Ms. Elkins is very passionate about her job, loving every minute she gets to work with such amazing animals. She told the interns that she would feel disloyal choosing only one animal, but some of her favorites are the cats (cheetahs and clouded leopards), as well as the wolf they used to have. She finds her favorite aspect of the job to be working with all the amazing people. In order to succeed in this career, you must be able to interact with each other and create a family. She loves every minute of her job so she has many favorite memories. She says the reaction of people to the animals is her favorite. Seeing both kids and adults cry with joy as they see a cheetah for the first time, is one of her most fulfilling moments. Ms. Elkins is also proud of her involvement in the Animal Behavior Management Alliance (ABMA). This organization is composed of animal care professionals that strive to enhance animal care through training and enrichment and Ms. Elkins is currently the Vice President. ABMA also provides conservation grants to keepers in zoos to go to the “wild” and assist with the conservation of various species.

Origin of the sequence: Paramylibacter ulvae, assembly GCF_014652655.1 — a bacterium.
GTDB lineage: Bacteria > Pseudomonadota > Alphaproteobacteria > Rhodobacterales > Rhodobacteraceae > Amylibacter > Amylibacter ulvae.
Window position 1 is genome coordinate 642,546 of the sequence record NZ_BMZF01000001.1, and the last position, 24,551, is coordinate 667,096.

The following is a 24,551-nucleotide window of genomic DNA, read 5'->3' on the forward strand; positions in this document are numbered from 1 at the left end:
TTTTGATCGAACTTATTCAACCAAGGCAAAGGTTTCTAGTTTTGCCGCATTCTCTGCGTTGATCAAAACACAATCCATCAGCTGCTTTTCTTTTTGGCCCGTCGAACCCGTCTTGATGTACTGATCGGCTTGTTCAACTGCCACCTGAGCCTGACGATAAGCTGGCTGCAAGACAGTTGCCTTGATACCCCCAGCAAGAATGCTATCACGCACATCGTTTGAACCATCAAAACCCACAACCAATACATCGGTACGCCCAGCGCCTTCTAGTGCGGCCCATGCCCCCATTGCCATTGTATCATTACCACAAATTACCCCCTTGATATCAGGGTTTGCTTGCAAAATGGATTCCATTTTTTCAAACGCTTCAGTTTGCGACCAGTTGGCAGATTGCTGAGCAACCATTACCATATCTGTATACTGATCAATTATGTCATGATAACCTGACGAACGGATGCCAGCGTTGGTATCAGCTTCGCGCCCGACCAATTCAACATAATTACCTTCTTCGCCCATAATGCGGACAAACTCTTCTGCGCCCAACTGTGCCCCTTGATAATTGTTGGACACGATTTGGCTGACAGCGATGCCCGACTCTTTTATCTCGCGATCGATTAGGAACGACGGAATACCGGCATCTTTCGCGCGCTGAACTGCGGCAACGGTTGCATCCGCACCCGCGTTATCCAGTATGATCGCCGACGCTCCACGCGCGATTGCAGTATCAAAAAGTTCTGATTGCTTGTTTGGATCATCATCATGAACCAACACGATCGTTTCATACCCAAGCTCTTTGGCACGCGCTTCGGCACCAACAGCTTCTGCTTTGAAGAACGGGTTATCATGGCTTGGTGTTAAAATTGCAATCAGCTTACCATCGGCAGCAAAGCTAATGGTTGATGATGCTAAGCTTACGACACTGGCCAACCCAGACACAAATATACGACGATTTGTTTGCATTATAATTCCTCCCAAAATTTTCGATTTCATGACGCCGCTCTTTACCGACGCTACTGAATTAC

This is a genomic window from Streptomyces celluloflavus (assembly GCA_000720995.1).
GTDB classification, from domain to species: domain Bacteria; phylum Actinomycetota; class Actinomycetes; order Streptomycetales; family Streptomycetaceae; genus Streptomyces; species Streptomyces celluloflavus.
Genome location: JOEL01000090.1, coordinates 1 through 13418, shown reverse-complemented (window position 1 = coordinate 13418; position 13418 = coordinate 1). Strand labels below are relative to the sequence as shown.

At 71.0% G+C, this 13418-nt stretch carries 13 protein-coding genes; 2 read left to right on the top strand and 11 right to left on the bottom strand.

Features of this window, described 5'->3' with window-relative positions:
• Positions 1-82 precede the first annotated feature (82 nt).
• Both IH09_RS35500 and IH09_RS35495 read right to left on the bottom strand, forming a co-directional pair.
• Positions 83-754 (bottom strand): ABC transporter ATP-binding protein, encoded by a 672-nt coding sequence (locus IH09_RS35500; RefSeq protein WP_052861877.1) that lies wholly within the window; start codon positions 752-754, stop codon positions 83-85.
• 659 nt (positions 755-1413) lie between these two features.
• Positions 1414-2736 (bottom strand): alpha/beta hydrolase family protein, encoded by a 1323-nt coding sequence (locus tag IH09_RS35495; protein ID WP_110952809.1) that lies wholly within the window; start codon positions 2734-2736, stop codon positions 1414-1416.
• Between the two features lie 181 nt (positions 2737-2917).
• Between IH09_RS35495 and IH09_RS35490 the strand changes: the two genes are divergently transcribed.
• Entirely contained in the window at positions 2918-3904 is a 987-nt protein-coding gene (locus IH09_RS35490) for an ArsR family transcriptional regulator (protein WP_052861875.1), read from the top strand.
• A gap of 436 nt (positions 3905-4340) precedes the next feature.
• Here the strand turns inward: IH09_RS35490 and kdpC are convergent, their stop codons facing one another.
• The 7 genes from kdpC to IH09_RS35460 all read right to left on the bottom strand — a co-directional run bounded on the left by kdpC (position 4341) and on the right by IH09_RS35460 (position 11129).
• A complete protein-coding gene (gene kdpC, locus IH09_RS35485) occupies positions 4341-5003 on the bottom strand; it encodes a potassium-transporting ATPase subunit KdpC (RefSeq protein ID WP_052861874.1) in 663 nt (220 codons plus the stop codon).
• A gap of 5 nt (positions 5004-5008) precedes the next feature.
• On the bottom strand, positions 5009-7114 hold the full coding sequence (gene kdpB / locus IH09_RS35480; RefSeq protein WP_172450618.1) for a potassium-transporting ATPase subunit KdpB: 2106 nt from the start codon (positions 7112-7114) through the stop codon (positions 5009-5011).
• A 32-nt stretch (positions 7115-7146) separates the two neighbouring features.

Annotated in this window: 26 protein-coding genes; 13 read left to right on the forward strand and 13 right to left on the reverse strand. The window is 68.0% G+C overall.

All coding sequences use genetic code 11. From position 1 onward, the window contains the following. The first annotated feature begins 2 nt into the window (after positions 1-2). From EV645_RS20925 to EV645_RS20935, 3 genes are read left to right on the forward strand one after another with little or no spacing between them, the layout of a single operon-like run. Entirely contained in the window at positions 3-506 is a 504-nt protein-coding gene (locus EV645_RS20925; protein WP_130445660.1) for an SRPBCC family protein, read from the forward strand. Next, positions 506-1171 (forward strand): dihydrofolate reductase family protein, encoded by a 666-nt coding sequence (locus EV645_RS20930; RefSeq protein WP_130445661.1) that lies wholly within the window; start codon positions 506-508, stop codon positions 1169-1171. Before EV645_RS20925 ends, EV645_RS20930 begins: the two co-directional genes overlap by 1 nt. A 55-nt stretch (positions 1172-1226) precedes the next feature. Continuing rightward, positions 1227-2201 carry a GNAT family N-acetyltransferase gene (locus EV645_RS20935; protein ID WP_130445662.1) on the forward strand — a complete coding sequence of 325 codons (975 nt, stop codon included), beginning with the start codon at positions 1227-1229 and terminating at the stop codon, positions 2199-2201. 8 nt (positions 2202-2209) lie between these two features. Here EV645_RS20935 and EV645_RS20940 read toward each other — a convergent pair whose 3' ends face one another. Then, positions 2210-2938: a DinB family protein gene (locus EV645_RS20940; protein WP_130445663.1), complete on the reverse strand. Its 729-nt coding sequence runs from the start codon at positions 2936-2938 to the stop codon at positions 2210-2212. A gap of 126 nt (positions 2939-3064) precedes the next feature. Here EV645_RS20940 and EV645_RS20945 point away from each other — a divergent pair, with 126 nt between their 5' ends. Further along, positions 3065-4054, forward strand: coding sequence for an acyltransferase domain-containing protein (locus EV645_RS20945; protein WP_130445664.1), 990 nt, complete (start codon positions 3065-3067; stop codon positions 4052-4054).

Another animal ambassador at the Zoo is Zari the zebra. Here, she is opening her mouth so that one of her trainers can make sure her teeth are healthy. Let’s just say she has a picture perfect smile.

In conclusion, Ms. Elkins is the epitome of hard work. She pushes through the holidays, birthdays and weather, for her passion for animals, an important mentality for her line of work. Whether it is working with flamingos, cheetahs, or binturongs, you have to be ready for anything. “You work more than half your life, so do something you will love and not something you hate.” Important words she left for the interns, and important words reflecting our lives. We need to be happy with ourselves if we are to make a difference or inspire others. If you are passionate about an issue, pursue a solution and stop at nothing to spread the word. Ms. Elkins is one of the many spreading that conservation message, inspiring the youth and old of the world with the fantastic animals that need our help.

Week Five
Winter Session 2020